The Homestay

“Homestay” is just a fancy term CIEE uses to refer to the option of living with a host family (as opposed to the university dorms or an apartment with other students).

This was the part of this whole study abroad thing that worried me the most, more so than even the language and cultural difficulties. Figuring out how to live with someone completely new is hard enough in your own culture with no language barriers.

I did not receive any information about my host family until last Monday. Even then, I knew only that I was placed with a single woman of unknown age, with no pets or family living with her, who lived across the river from the university.

Not much to go on amiright?

So I was definitely really anxious prior to leaving my hotel for my homestay this morning.

But you guys.

1. I have the cutest bedroom to myself (which was a requirement of CIEE so I knew I would) but the greatest of great bonuses is that I have my own bathroom. It’s ridiculously tiny but it’s mine and I don’t have to share and that is super cool. Really it’s almost like having my own apartment on campus back again. I have my own keys to the apartment so I can pretty much come and go as I please (within reason of course).

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Panorama shot of bathroom and room

(Photos of the rest of the apartment coming at a later date).

2. I ADORE my host mom.

She’s the sweetest woman in the world. She’s older, a widow with four adult children who have their own families (possibly grandchildren, but that part got a little lost in translation among all the pieces of information she threw at me so I’ll check back with those details at a later time).

She’s been referring to me as “mi hija” or “mi corazón” (my child and my heart) just randomly while she’s talking to me and it is WONDERFUL.

She is incredibly well-read and well-informed. Over lunch we discussed #JeSuisCharlie (she specifically asked me what I thought about Obama skipping out on the meeting of dignitaries in Paris and I really did not have the vocabulary in Spanish to say everything I wanted to) She also gave me a rundown on the current state of Spanish politics. It’s an election year, with primaries in May (much like the United States) and that coupled with the arrival of a new political party is prompting much discussion and argument according to her.

Let me just say though that talking about politics in another language is waaaaay more difficult than discussing, say, my brother’s beard (yes, we talked about that too) or my friends. My host mom’s favourite show is this political humour show (a la Colbert Report) so I’ll get used to it I’m sure.

(Anecdote: Her extensive knowledge does not go as far as American pop culture. When she was showing me how to use the TV, “American Family” was the show that came on. She pointed at it, looked at me, and said “Ohhh, te gustan los Simpsons?” (“Ohhhh do you like the Simpsons?”) Rather than trying to explain the difference I just smiled and said no. It was the truth for both shows so I was ok with that.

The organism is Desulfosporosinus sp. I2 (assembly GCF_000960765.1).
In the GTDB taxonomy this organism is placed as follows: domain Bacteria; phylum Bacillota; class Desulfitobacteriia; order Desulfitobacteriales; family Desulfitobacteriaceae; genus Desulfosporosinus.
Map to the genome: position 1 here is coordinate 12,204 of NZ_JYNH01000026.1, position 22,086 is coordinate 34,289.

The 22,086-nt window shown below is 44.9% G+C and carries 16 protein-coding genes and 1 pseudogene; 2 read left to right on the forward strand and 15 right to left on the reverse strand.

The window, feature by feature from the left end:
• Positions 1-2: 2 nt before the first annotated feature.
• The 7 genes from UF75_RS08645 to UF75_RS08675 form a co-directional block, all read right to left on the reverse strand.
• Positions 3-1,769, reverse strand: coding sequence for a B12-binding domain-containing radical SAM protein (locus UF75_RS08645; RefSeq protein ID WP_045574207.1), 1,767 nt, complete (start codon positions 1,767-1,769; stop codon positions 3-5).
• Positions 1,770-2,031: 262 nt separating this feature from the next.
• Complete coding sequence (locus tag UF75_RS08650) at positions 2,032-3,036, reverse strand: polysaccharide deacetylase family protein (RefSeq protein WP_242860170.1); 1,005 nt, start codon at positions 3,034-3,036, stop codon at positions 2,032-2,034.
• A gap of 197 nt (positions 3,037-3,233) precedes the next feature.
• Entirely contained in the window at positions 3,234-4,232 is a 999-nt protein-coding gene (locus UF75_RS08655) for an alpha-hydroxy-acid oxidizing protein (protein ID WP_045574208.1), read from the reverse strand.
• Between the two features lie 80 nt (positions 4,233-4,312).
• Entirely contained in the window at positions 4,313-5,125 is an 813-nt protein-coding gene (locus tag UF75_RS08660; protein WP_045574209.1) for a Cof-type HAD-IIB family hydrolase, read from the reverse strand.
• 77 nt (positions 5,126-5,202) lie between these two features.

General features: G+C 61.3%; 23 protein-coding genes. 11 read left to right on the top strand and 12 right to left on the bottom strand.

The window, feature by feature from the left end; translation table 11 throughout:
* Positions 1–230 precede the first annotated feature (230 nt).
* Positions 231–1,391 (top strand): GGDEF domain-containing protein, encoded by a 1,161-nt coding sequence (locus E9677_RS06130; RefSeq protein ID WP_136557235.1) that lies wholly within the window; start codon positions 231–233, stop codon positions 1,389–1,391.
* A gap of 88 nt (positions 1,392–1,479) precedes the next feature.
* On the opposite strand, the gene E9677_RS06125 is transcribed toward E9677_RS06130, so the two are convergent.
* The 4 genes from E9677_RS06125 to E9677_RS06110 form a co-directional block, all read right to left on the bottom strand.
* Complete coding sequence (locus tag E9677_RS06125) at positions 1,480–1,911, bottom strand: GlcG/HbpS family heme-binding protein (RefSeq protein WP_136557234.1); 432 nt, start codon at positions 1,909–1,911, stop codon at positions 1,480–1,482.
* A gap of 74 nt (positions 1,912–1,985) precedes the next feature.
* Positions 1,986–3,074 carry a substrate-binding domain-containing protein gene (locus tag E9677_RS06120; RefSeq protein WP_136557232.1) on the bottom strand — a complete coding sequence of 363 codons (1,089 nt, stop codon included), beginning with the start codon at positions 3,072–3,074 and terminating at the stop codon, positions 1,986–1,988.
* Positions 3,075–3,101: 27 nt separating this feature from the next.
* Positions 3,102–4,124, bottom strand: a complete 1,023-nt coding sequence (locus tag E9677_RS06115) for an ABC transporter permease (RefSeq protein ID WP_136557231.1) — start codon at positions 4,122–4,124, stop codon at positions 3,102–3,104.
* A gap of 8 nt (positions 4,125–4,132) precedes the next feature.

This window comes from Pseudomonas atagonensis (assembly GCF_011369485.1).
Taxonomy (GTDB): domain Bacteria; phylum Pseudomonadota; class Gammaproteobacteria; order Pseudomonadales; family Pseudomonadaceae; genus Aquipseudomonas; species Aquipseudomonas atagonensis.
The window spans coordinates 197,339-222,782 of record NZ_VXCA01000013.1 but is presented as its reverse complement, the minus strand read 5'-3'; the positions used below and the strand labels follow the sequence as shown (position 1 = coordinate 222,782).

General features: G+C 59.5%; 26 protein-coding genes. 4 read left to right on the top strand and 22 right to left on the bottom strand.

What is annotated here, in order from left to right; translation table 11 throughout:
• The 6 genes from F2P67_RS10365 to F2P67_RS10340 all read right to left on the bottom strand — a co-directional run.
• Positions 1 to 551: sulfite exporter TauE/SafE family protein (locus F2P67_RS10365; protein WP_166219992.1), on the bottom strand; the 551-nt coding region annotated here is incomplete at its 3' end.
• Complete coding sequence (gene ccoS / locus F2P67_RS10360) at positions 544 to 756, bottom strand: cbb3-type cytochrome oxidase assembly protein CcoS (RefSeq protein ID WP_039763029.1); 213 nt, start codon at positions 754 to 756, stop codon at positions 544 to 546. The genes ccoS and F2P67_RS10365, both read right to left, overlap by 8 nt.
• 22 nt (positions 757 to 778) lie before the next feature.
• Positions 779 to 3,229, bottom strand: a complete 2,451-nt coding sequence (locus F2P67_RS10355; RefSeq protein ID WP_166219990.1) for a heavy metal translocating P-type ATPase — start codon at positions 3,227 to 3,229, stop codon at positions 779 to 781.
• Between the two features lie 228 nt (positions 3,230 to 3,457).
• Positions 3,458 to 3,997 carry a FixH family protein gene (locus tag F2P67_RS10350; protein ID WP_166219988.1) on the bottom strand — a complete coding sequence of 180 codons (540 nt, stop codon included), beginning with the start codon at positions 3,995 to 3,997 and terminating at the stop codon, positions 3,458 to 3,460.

After I returned from my first meet-up with other CIEE participants later in the evening, we had dinner and we discussed my lack of a boyfriend. She said she was glad and that I should “go crazy but not too crazy” while I’m here because I’m young that that’s what you’re supposed to do when you’re young, rather than date. Love. Her.

Speaking of food, if today was any indication, all the walking/biking I’m doing may not be enough to keep off the pounds. The food was to die for. She made pasta with pork in some sort of red sauce, with homemade bread and salad (with pomegranates in it! Did you know that they’re called “granadas” in Spanish and that Granada, the city, is named for them? I do now). Tonight consisted of a thick vegetable soup, more homemade bread, and little fried things that I do not remember the name of but were really good.

* * *

Also The Table.

Let me tell you about The Table.

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The Table is used for most meals (special occasions and family require use of the larger “official” table).

The Table is magical.

You see, that curtain-like table cloth is really heavy (like brocade or velvet but not either).

It also hides a space heater underneath.

You use The Table by putting the cloth over your lap so that the heater can keep you warm while you eat/watch TV etc.

Magical, I tell you, simply magical.

I severely underestimated how chilly the house would be (no central heating, just space heaters, and all laminate flooring are contributors). It’s significantly colder inside than outside, at least during the day when the sun is out to warm up the outdoors.

So while I have cardigans and fuzzy slippers and the like to wear around the apartment, it’s still pretty cold out in the living room by the windows.

The Table is my new best friend and I already miss it way in advance of leaving.

Spaniards really understand the finer things in life.

* * *

Anyway. My host mom is truly a blessing. She is not at all what I thought I wanted in a homestay (I originally requested a “proper” family with young kids that was very active and outgoing), but I think she’s what I needed. I believe I’m going to be so much less homesick because she’s so very motherly and just a generally warm human being. It’s been less than 24 hours and I would really prefer it if she could just come to the U.S. with me at the end of the summer to give me life advice and call me “mi hija” all the time.

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2 thoughts on “The Homestay

  1. Sarah Whittenburg

    And now for another reason it makes my heart so glad and light that it is such a match with your host mom…soak it all up so we can enjoy it as well…I am really smiling!!

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